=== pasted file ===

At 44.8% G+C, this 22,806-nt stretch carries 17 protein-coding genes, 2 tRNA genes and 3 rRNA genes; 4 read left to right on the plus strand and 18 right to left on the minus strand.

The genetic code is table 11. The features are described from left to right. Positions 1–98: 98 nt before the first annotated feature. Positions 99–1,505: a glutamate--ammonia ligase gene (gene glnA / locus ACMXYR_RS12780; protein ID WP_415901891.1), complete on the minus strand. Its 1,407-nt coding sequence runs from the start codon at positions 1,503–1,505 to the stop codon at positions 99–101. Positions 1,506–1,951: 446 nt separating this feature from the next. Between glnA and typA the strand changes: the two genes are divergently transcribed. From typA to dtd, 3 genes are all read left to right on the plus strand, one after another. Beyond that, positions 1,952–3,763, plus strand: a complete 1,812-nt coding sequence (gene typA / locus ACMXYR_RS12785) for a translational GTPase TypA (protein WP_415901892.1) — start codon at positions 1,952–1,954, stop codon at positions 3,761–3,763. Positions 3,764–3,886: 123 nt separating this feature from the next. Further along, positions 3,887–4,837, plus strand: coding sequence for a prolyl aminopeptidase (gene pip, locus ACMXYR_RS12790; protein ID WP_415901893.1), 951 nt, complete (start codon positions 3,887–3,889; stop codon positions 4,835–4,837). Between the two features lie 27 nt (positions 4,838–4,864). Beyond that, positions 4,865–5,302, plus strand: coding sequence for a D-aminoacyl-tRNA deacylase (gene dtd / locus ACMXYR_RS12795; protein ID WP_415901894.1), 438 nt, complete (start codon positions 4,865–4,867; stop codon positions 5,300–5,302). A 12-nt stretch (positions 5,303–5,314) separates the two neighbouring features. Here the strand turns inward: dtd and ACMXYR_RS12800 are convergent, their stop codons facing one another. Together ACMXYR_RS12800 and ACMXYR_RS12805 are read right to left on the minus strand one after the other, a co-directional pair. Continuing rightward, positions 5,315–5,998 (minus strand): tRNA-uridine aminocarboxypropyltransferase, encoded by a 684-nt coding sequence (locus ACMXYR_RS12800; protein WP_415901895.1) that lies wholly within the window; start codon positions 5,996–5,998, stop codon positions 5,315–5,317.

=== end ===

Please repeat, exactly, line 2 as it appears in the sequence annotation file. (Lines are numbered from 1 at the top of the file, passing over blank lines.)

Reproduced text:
The genetic code is table 11. The features are described from left to right. Positions 1–98: 98 nt before the first annotated feature. Positions 99–1,505: a glutamate--ammonia ligase gene (gene glnA / locus ACMXYR_RS12780; protein ID WP_415901891.1), complete on the minus strand. Its 1,407-nt coding sequence runs from the start codon at positions 1,503–1,505 to the stop codon at positions 99–101. Positions 1,506–1,951: 446 nt separating this feature from the next. Between glnA and typA the strand changes: the two genes are divergently transcribed. From typA to dtd, 3 genes are all read left to right on the plus strand, one after another. Beyond that, positions 1,952–3,763, plus strand: a complete 1,812-nt coding sequence (gene typA / locus ACMXYR_RS12785) for a translational GTPase TypA (protein WP_415901892.1) — start codon at positions 1,952–1,954, stop codon at positions 3,761–3,763. Positions 3,764–3,886: 123 nt separating this feature from the next. Further along, positions 3,887–4,837, plus strand: coding sequence for a prolyl aminopeptidase (gene pip, locus ACMXYR_RS12790; protein ID WP_415901893.1), 951 nt, complete (start codon positions 3,887–3,889; stop codon positions 4,835–4,837). Between the two features lie 27 nt (positions 4,838–4,864). Beyond that, positions 4,865–5,302, plus strand: coding sequence for a D-aminoacyl-tRNA deacylase (gene dtd / locus ACMXYR_RS12795; protein ID WP_415901894.1), 438 nt, complete (start codon positions 4,865–4,867; stop codon positions 5,300–5,302). A 12-nt stretch (positions 5,303–5,314) separates the two neighbouring features. Here the strand turns inward: dtd and ACMXYR_RS12800 are convergent, their stop codons facing one another. Together ACMXYR_RS12800 and ACMXYR_RS12805 are read right to left on the minus strand one after the other, a co-directional pair. Continuing rightward, positions 5,315–5,998 (minus strand): tRNA-uridine aminocarboxypropyltransferase, encoded by a 684-nt coding sequence (locus ACMXYR_RS12800; protein WP_415901895.1) that lies wholly within the window; start codon positions 5,996–5,998, stop codon positions 5,315–5,317.